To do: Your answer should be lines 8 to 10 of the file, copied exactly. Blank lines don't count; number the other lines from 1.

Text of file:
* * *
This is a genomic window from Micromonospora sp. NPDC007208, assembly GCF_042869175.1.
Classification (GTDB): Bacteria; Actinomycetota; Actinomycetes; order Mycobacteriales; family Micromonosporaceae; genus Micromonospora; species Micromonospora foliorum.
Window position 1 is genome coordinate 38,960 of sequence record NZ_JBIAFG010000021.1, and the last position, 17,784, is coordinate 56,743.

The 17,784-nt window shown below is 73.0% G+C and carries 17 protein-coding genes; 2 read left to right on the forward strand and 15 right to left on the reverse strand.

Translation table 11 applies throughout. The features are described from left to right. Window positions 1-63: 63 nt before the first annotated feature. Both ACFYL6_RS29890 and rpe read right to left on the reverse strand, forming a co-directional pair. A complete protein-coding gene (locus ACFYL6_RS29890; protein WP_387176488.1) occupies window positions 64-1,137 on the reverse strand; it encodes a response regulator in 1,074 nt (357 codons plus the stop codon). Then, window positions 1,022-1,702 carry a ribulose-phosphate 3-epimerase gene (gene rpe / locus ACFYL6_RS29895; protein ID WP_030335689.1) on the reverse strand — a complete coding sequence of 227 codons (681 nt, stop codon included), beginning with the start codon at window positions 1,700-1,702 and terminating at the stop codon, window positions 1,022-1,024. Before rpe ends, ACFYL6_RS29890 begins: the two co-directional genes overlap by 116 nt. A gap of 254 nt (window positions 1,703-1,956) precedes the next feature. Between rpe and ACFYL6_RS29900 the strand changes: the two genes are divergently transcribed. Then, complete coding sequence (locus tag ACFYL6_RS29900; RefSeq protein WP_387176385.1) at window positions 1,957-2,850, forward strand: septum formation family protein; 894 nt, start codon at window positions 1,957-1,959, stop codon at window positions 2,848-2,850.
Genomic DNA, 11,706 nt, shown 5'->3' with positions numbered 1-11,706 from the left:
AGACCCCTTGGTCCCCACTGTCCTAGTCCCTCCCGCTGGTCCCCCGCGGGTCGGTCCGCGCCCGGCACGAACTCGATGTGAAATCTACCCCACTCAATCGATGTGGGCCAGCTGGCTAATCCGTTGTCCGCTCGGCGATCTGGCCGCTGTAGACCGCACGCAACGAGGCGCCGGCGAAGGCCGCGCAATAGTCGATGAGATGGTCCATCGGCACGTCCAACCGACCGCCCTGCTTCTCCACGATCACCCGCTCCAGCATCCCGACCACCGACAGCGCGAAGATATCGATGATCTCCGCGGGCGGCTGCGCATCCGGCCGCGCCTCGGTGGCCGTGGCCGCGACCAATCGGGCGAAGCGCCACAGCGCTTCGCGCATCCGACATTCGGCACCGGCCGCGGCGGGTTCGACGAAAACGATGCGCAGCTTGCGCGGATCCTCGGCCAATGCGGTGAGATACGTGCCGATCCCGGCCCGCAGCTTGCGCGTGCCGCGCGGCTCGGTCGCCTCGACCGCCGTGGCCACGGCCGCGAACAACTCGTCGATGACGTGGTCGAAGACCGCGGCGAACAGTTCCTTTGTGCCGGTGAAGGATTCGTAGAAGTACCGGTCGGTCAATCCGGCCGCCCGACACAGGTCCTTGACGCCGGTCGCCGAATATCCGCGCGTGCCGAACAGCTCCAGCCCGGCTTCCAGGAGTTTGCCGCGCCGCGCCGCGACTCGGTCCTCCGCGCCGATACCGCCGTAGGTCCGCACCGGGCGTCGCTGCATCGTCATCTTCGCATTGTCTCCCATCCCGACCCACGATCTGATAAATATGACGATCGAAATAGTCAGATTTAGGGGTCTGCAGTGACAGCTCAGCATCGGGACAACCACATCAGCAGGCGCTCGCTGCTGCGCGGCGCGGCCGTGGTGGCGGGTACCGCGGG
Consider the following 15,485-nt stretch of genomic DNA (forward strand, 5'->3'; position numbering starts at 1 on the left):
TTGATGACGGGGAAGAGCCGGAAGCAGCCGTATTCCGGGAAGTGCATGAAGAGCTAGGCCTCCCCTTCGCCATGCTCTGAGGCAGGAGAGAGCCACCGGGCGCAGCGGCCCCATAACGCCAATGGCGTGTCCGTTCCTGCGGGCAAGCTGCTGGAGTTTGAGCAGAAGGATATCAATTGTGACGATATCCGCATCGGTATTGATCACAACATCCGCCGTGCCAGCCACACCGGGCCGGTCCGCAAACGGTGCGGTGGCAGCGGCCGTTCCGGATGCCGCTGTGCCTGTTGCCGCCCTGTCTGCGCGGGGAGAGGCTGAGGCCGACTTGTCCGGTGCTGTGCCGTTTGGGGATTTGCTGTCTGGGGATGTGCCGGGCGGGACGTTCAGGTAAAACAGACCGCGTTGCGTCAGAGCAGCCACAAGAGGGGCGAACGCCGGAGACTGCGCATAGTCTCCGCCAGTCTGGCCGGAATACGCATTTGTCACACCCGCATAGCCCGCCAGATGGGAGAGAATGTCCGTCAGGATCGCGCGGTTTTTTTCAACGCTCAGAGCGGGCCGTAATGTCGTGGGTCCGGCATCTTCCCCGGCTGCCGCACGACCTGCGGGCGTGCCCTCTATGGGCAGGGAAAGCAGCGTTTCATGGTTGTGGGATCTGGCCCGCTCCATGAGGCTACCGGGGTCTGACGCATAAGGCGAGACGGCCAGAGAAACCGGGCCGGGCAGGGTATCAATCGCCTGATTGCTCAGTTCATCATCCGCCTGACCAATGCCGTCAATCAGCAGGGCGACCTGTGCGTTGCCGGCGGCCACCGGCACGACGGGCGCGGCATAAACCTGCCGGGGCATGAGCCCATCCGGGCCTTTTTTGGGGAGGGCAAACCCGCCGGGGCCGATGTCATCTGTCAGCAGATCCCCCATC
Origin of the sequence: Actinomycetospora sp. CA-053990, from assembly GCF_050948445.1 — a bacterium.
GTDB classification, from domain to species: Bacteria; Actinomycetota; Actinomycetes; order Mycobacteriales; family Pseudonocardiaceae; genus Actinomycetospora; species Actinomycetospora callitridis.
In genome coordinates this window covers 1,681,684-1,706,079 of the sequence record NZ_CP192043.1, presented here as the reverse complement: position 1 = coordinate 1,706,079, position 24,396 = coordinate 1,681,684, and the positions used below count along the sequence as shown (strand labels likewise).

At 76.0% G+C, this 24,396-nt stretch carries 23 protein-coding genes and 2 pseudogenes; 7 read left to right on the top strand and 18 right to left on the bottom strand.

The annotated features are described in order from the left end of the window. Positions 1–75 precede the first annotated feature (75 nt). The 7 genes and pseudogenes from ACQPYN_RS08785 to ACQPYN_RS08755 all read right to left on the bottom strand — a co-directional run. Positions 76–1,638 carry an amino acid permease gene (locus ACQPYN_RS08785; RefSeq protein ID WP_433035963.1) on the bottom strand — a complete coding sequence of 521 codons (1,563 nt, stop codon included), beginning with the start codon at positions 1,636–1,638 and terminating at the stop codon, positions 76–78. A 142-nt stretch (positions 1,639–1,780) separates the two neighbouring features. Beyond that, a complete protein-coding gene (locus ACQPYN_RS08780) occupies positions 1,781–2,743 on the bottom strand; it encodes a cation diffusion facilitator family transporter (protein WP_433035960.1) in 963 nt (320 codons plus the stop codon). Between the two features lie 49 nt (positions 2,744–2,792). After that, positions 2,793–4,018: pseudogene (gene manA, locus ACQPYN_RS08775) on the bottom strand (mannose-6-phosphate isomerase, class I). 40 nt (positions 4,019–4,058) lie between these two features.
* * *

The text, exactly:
Consider the following 15,485-nt stretch of genomic DNA (forward strand, 5'->3'; position numbering starts at 1 on the left):
TTGATGACGGGGAAGAGCCGGAAGCAGCCGTATTCCGGGAAGTGCATGAAGAGCTAGGCCTCCCCTTCGCCATGCTCTGAGGCAGGAGAGAGCCACCGGGCGCAGCGGCCCCATAACGCCAATGGCGTGTCCGTTCCTGCGGGCAAGCTGCTGGAGTTTGAGCAGAAGGATATCAATTGTGACGATATCCGCATCGGTATTGATCACAACATCCGCCGTGCCAGCCACACCGGGCCGGTCCGCAAACGGTGCGGTGGCAGCGGCCGTTCCGGATGCCGCTGTGCCTGTTGCCGCCCTGTCTGCGCGGGGAGAGGCTGAGGCCGACTTGTCCGGTGCTGTGCCGTTTGGGGATTTGCTGTCTGGGGATGTGCCGGGCGGGACGTTCAGGTAAAACAGACCGCGTTGCGTCAGAGCAGCCACAAGAGGGGCGAACGCCGGAGACTGCGCATAGTCTCCGCCAGTCTGGCCGGAATACGCATTTGTCACACCCGCATAGCCCGCCAGATGGGAGAGAATGTCCGTCAGGATCGCGCGGTTTTTTTCAACGCTCAGAGCGGGCCGTAATGTCGTGGGTCCGGCATCTTCCCCGGCTGCCGCACGACCTGCGGGCGTGCCCTCTATGGGCAGGGAAAGCAGCGTTTCATGGTTGTGGGATCTGGCCCGCTCCATGAGGCTACCGGGGTCTGACGCATAAGGCGAGACGGCCAGAGAAACCGGGCCGGGCAGGGTATCAATCGCCTGATTGCTCAGTTCATCATCCGCCTGACCAATGCCGTCAATCAGCAGGGCGACCTGTGCGTTGCCGGCGGCCACCGGCACGACGGGCGCGGCATAAACCTGCCGGGGCATGAGCCCATCCGGGCCTTTTTTGGGGAGGGCAAACCCGCCGGGGCCGATGTCATCTGTCAGCAGATCCCCCATC
Origin of the sequence: Actinomycetospora sp. CA-053990, from assembly GCF_050948445.1 — a bacterium.